(Editors note: I personally have no actual insight to their long range pricing plans, but similar to how Google’s advertising platform pays enough to make consumer services like search and mail free or cheap for individual users, I expect the same model to apply eventually.)
The buzz for the demo rippled through the halls of Mobile World Congress. At least 8 other major mobile providers set up detailed demos, and Pivotal CEO Paul Maritz personally walked EMC CEO Joe Tucci to check out the level of innovation. What they walked away with was not just how cool the services were, but how easy, cheap and fast it was in actuality to do.
The whole thing was built in just about 3 weeks, shattering any preconception that these types of solutions pose significant risk to embark upon. Vodafone Spain heard about Pivotal’s RTI 4 T (RTI) solution becoming available and asked if they could do a demo for MWC showing people movement patterns in and around Barcelona, with the idea of marketing these types of services to local governments and first responders. They took a clone of the basic RTI platform, plumbed it into the Vodafone Spain network, and wrote a new app written on top of it.
They also completed this pilot without buying expensive special purpose hardware, enduring complicated system integration, or with the risk of long term investment plans before ROI could be achieved. It was simply just another app on top of a general purpose platform, useful in just 3 short weeks–lightning speed for any telco. It used general purpose commodity hardware that is capable of very high scale, because underneath it is weaved together by data and app fabrics tailored for dynamic cloud applications specifically for the telecommunications industry (RTI) and powered by an underlying abstraction layer (Pivotal CF) that makes standing up, scaling and expanding applications easy.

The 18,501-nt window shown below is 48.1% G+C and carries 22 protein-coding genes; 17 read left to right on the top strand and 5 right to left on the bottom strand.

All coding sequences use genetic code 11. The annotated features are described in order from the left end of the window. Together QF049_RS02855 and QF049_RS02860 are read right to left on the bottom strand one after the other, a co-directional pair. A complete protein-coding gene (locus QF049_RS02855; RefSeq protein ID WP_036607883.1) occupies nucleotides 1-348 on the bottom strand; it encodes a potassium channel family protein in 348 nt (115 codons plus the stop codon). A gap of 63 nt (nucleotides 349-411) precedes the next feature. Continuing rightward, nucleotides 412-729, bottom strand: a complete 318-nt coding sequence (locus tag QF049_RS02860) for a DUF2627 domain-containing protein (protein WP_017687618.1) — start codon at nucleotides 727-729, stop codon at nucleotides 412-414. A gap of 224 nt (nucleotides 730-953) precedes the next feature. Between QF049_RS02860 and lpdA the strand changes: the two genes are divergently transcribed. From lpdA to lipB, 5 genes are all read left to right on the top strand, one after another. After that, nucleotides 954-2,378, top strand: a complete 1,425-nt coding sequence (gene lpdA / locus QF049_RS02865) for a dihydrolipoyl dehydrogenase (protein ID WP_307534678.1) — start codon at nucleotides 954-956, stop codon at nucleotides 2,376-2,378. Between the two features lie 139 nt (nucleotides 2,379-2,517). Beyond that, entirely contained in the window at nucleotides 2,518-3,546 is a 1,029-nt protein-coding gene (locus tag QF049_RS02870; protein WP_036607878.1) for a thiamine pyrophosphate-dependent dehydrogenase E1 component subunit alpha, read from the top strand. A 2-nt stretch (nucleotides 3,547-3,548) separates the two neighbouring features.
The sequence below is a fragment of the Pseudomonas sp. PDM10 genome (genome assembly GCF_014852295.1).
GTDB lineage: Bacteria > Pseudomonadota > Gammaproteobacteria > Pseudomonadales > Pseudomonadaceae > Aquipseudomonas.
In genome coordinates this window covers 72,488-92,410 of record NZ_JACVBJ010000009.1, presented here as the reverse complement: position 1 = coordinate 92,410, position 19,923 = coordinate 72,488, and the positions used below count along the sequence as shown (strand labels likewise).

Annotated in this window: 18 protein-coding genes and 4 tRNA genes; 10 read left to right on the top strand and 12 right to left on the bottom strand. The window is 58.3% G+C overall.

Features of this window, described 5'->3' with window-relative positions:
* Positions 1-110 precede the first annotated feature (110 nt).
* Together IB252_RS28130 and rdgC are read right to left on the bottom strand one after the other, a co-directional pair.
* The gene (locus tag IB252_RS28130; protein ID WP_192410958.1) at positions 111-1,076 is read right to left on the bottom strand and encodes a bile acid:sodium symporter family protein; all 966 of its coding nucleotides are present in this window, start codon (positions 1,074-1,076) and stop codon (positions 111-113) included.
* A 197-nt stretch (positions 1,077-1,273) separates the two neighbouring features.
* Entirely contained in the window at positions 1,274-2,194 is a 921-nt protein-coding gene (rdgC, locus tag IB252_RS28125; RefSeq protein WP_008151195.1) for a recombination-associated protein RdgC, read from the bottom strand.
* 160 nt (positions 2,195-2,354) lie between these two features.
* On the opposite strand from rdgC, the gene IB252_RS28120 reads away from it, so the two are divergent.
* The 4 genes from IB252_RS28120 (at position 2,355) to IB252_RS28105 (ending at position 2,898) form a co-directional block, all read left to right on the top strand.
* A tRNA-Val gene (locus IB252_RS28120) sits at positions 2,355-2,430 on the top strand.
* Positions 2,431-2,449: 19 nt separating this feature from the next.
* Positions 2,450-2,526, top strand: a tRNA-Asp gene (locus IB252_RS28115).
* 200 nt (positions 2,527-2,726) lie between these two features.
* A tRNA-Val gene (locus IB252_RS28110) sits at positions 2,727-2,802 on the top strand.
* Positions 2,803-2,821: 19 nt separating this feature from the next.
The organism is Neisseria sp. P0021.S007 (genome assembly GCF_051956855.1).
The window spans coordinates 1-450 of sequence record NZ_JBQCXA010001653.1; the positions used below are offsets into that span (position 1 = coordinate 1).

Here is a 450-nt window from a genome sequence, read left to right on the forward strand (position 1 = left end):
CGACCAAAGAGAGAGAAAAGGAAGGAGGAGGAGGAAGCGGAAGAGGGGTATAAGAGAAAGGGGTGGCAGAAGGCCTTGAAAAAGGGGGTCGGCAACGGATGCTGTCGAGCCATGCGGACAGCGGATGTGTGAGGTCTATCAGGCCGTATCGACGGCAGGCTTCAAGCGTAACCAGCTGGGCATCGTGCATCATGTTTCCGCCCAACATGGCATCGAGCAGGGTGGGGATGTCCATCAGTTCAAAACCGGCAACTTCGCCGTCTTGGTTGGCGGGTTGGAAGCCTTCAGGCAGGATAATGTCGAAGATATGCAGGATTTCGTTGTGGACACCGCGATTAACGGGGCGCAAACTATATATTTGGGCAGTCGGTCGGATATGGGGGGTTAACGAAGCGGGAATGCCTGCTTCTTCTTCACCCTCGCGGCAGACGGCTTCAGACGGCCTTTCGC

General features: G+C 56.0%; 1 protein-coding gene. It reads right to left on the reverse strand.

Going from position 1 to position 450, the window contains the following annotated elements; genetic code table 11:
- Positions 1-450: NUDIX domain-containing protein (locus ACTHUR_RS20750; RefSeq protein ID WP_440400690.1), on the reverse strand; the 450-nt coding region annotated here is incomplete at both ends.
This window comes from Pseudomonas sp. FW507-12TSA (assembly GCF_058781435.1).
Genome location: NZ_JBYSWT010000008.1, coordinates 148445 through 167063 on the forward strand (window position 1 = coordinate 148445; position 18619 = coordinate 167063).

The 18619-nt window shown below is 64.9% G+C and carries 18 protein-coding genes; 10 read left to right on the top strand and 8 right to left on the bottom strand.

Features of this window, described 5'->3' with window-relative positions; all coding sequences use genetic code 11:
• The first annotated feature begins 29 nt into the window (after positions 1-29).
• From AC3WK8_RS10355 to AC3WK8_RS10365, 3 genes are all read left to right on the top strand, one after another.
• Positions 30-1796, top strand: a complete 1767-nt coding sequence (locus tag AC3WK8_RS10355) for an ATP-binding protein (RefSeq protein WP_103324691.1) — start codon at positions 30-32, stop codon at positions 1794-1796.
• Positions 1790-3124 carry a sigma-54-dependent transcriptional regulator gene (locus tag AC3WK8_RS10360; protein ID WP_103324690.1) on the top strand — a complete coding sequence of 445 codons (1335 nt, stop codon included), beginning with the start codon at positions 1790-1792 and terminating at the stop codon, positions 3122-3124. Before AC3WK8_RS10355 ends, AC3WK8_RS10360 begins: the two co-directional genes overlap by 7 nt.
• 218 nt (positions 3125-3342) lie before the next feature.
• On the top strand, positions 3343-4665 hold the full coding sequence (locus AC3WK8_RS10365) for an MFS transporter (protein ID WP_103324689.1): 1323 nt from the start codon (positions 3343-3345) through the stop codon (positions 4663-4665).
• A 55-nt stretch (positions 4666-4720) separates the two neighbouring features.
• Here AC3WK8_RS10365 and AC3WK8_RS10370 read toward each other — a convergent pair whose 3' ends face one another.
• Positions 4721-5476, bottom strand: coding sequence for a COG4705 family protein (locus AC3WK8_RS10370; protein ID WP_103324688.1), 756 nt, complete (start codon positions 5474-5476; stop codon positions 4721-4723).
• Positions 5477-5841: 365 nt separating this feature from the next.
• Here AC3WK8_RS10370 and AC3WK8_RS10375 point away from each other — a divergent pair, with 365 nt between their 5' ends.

This is nothing short of a game-changer for a $4.7 trillion global industry that is realizing that they have to make a fundamental shift to survive. Plain and simple, they are spending way too much on CapEx and software solutions, and still can not address the elementary issues to their business–those of customer satisfaction and new revenue sources.
Several CEOs and CTOs of major mobile operators shared that they all knew that somehow they need to get on to a new platform, but were unsure where to start and were frustrated that they could not move their organizations faster to adopt this kind of technology. Thankfully, Vodafone took that torch from GE and shined the light on the path forward. Hopefully we will all feel its benefits soon!
More about the main Pivotal products covered in this article:
- Visit the product overview for Pivotal Real Time Intelligence
- Read more about the Vodafone demo for Mobile World Congress
- Read our Telco 2020 Vision: The 4 Characteristics of Underlying Technologies: Part I and Part II
- You might also want to check out Pivotal One, our industry leading PaaS with services including Hadoop, Analytics, RabbitMQ, and MySQL.
About the AuthorMore Content by Stacey Schneider